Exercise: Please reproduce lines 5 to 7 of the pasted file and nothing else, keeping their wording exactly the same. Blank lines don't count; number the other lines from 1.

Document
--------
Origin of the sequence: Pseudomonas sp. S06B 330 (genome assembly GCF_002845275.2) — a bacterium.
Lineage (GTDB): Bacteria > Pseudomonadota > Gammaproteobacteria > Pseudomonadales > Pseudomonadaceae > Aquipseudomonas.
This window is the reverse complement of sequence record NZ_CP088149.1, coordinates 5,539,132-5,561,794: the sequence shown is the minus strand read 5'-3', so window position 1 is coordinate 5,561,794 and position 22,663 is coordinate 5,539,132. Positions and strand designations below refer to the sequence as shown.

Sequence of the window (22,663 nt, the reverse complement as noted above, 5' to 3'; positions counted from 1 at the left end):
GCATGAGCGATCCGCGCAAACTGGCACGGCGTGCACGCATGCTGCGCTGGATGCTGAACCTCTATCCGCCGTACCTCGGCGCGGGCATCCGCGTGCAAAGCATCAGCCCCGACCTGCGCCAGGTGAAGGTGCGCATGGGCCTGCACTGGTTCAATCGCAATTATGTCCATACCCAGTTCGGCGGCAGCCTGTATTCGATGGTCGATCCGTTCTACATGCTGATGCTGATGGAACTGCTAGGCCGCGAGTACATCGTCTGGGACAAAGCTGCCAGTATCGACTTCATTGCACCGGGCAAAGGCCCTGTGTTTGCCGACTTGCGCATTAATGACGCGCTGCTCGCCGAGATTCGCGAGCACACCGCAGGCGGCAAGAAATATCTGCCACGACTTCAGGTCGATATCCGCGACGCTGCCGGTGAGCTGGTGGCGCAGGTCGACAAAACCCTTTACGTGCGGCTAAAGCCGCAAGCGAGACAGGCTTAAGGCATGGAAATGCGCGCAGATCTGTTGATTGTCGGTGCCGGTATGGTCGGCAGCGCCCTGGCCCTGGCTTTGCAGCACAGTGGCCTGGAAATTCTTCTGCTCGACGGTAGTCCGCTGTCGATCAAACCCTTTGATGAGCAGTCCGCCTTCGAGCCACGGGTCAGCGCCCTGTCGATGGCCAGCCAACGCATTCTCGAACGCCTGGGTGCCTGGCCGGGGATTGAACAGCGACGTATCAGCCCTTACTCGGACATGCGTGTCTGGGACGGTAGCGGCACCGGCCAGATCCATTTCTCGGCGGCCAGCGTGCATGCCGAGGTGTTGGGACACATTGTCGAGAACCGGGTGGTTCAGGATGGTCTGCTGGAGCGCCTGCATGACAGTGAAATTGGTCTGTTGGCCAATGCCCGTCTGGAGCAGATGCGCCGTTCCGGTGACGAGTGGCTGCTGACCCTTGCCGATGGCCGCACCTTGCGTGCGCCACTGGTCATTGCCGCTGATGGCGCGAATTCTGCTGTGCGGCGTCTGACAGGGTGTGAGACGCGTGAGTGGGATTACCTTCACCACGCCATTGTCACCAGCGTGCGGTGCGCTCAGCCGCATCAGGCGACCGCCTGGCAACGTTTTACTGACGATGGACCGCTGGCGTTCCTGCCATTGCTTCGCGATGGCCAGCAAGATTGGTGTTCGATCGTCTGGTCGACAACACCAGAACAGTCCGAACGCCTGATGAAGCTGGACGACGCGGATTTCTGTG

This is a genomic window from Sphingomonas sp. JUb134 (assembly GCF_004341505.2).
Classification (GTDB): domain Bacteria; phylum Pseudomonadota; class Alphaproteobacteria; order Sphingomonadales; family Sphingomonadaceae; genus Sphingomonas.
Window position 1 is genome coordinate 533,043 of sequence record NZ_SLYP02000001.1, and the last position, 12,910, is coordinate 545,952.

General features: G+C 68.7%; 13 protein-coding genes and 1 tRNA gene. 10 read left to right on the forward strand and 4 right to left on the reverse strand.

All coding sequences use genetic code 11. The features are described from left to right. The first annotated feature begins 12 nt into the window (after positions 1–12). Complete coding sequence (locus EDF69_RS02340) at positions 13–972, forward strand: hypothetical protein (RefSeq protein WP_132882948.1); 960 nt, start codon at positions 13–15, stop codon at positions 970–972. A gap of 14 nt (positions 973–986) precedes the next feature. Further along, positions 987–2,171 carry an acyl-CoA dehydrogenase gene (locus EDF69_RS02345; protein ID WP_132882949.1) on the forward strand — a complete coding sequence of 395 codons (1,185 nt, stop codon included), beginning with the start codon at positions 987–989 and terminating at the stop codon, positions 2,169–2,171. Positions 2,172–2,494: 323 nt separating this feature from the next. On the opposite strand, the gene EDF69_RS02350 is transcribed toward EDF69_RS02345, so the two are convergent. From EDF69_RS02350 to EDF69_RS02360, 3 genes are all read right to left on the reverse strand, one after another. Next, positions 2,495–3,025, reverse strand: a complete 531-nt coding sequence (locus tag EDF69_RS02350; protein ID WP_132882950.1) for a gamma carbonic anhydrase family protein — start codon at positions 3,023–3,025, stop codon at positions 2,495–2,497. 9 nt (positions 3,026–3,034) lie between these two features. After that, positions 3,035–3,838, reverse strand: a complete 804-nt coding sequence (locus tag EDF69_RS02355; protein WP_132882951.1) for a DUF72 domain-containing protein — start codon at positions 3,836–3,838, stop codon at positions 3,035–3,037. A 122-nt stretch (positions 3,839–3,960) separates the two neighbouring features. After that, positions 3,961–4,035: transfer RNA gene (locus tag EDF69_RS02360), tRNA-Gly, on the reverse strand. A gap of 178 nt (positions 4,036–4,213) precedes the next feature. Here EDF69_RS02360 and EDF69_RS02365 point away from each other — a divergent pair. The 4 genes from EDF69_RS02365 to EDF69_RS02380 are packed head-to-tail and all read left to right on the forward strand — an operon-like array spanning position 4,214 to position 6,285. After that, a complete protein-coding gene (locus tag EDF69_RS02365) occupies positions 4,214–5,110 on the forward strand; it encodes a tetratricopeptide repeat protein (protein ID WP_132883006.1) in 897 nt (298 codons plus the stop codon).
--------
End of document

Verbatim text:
GCATGAGCGATCCGCGCAAACTGGCACGGCGTGCACGCATGCTGCGCTGGATGCTGAACCTCTATCCGCCGTACCTCGGCGCGGGCATCCGCGTGCAAAGCATCAGCCCCGACCTGCGCCAGGTGAAGGTGCGCATGGGCCTGCACTGGTTCAATCGCAATTATGTCCATACCCAGTTCGGCGGCAGCCTGTATTCGATGGTCGATCCGTTCTACATGCTGATGCTGATGGAACTGCTAGGCCGCGAGTACATCGTCTGGGACAAAGCTGCCAGTATCGACTTCATTGCACCGGGCAAAGGCCCTGTGTTTGCCGACTTGCGCATTAATGACGCGCTGCTCGCCGAGATTCGCGAGCACACCGCAGGCGGCAAGAAATATCTGCCACGACTTCAGGTCGATATCCGCGACGCTGCCGGTGAGCTGGTGGCGCAGGTCGACAAAACCCTTTACGTGCGGCTAAAGCCGCAAGCGAGACAGGCTTAAGGCATGGAAATGCGCGCAGATCTGTTGATTGTCGGTGCCGGTATGGTCGGCAGCGCCCTGGCCCTGGCTTTGCAGCACAGTGGCCTGGAAATTCTTCTGCTCGACGGTAGTCCGCTGTCGATCAAACCCTTTGATGAGCAGTCCGCCTTCGAGCCACGGGTCAGCGCCCTGTCGATGGCCAGCCAACGCATTCTCGAACGCCTGGGTGCCTGGCCGGGGATTGAACAGCGACGTATCAGCCCTTACTCGGACATGCGTGTCTGGGACGGTAGCGGCACCGGCCAGATCCATTTCTCGGCGGCCAGCGTGCATGCCGAGGTGTTGGGACACATTGTCGAGAACCGGGTGGTTCAGGATGGTCTGCTGGAGCGCCTGCATGACAGTGAAATTGGTCTGTTGGCCAATGCCCGTCTGGAGCAGATGCGCCGTTCCGGTGACGAGTGGCTGCTGACCCTTGCCGATGGCCGCACCTTGCGTGCGCCACTGGTCATTGCCGCTGATGGCGCGAATTCTGCTGTGCGGCGTCTGACAGGGTGTGAGACGCGTGAGTGGGATTACCTTCACCACGCCATTGTCACCAGCGTGCGGTGCGCTCAGCCGCATCAGGCGACCGCCTGGCAACGTTTTACTGACGATGGACCGCTGGCGTTCCTGCCATTGCTTCGCGATGGCCAGCAAGATTGGTGTTCGATCGTCTGGTCGACAACACCAGAACAGTCCGAACGCCTGATGAAGCTGGACGACGCGGATTTCTGTG

This is a genomic window from Sphingomonas sp. JUb134 (assembly GCF_004341505.2).
Classification (GTDB): domain Bacteria; phylum Pseudomonadota; class Alphaproteobacteria; order Sphingomonadales; family Sphingomonadaceae; genus Sphingomonas.